London. Oh, London. More than any other place on earth, this is the city that keeps drawing me back in. And my trip after this past Christmas only solidified that love, so much so that I’m determined to make it a yearly tradition. I’ve written a ton about it already – about the colors of Shoreditch and the elegance of Claridge’s and the magic of a London Christmas – but there’s still so much more to discuss. Here’s the best of the rest.
In the past, I’ve always struggled to pick the right place to stay in London and, sadly, I’ve had some real duds. This trip, however, I aced it. I split my time between the Hoxton Holborn (centrally located, not far from many of the major sites) and the Ace Shoreditch (in East London, in the more “hipster” part of town). I loved both hotels, and not least because they both had great onsite restaurants and coffee shops. Case in point: the Holborn Grind, with Insta-worthy interiors and great coffee.
My first hotel, the Hoxton, was near Covent Garden. On my first day, I made my way to the area and stopped into Neal’s Yard. I didn’t go for any specific purpose – I just sat on a bench and drank a coffee – but rather to admire the colors. It’s such a cheerful little courtyard.
One of the original impetuses for my entire trip was seeing Harry Potter and the Cursed Child in the West End. I scored tickets on StubHub and made my way there. My verdict? I thought the plot was shaky (time turners? Really?), but the acting and production values were both so good. I loved how they incorporated bits of “magic” into the show – there were some really cool stunts. At a 5 hour plus runtime, the show is definitely a test of endurance but, overall, I’m glad I did it.
The Harry Potter play actually happens in two parts: a show from about 2-5pm, and then another from 8-11pm (see what I mean about it being an endurance test?). So, in between, what to do? I popped over to the National Portrait Gallery; I’ve been a bunch of times, so I knew I wouldn’t feel any sort of pressure to see everything during the short timeframe. I love this collection – it’s particularly fascinating to trace the portraits through time.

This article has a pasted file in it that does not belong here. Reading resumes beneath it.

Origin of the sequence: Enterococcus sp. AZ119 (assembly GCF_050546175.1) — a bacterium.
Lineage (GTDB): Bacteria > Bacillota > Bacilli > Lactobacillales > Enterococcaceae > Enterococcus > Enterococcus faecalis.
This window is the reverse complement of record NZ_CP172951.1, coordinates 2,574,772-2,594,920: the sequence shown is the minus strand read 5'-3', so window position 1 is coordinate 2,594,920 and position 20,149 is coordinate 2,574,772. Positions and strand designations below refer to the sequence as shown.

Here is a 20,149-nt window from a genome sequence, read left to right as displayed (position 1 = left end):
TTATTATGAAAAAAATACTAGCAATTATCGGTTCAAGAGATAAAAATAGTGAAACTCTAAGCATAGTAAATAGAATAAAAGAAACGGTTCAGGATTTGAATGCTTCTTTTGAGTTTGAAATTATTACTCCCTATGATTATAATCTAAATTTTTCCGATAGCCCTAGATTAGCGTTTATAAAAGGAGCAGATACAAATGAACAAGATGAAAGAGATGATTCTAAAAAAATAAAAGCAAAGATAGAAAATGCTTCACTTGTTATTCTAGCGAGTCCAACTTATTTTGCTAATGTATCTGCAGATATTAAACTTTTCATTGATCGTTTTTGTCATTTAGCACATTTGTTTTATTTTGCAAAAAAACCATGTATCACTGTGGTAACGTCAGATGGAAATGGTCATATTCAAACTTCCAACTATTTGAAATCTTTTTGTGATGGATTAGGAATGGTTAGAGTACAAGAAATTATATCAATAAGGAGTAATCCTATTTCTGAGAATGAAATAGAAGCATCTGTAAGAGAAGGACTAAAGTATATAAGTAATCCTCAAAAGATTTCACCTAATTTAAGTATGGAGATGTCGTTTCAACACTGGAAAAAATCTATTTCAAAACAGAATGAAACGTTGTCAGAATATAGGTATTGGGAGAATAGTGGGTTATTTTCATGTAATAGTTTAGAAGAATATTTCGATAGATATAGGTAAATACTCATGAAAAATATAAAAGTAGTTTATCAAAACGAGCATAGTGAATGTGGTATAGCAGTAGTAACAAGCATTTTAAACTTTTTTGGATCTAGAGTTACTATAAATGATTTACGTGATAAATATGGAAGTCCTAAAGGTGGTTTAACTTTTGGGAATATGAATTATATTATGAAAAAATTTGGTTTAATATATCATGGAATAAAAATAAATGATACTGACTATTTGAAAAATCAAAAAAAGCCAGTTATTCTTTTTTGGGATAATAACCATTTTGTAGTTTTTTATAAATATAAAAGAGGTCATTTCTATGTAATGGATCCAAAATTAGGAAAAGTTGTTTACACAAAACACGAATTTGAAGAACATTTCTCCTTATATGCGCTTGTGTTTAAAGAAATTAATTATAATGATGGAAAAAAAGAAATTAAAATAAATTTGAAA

Another museum I made a repeat visit to was the Victoria & Albert Museum, which specializes in the decorative arts. There are a lot of interesting pieces at the museum, but my favorite of them all might be the beautiful Chihuly chandelier in the main entrance. Stunning!
Though I’ll never quite feel fancy enough for Harrods, it’s always worth popping in. I spent most of my time in the food halls (which I wrote about here), but it’s fun to browse other areas of the store too, for at least as long as you can handle the crowds.
At Kensington Palace, I visited the Fashion Rules exhibit, but also made time to wander through the beautiful gardens. Though obviously they are a bit subdued in winter, they are still beautiful nonetheless.
The Design Museum recently opened in a new location and, after seeing lots of photos of it online, I knew I had to check it out. The space is so great: modern, open, energetic. I suppose it’s no surprise that a museum dedicated to design is so well-designed!
I mentioned the food at Duck & Waffle, but the other reason to visit the restaurant is for the views. Perched atop a skyscraper in East London, Duck & Waffle boasts gorgeous vistas. I opted to visit at sunrise, and it was great to watch the sun come up over London.
While walking through London, I stopped into St. Paul’s Cathedral. Truthfully, I hadn’t planned to, but it was really damn cold that morning and I needed a place to warm up. Not a shabby spot to take a break from the cold, huh?
Borough Market is one of those places I just can’t help but visit again and again. On this trip, I made my way there pretty early in the morning. This meant that, for once, there was not the usual insane line at Monmouth Coffee, so I got to try it at long last. Spoiler alert: it’s pretty much just coffee. Good coffee, but coffee all the same.
One place I wish I had spent more time at was the British Museum. On the day I was set to visit, I found myself unable to get out of bed, so my time there was a little abbreviated. Still, I made my way – speedily – through all the classics of ancient Greece and Egypt. Ah, well, I know it will all still be there next time I return.
Of all the cafés in London, Peggy Porschen might just be in the running for the most adorable. It’s pink from the exterior down to the coffee cups, and it serves up some seriously adorable cookies and cakes. I was pretty full when I went there, so I limited myself to a cappuccino – but I’d love to go back to try some of the prettily decorated treats.
One of the true highlights of my trip was a small group tour of Buckingham Palace. I had visited before in the summertime, when you can walk through on your own, with an audio guide. It was a great experience then, but the small group tour was something really special. For one, it was the group of 30 people and absolutely nobody else inside the palace – so you could really take in everything, unobstructed from tourist crowds (though, sadly, you couldn’t take photos). Our guide was so knowledgeable and, at the end, we were given a glass of champagne while still inside the palace. After, they personally escort you out one by one, across the Palace’s inner courtyard, and when you exit you find yourself face to face with tourists peeking their heads inside the gates. It felt so fun and special!
And with that, I put this round of London to a rest. I already have a note in my iPhone labeled “Next trip to London” – so, you know I’m serious when I say I cannot wait to return again.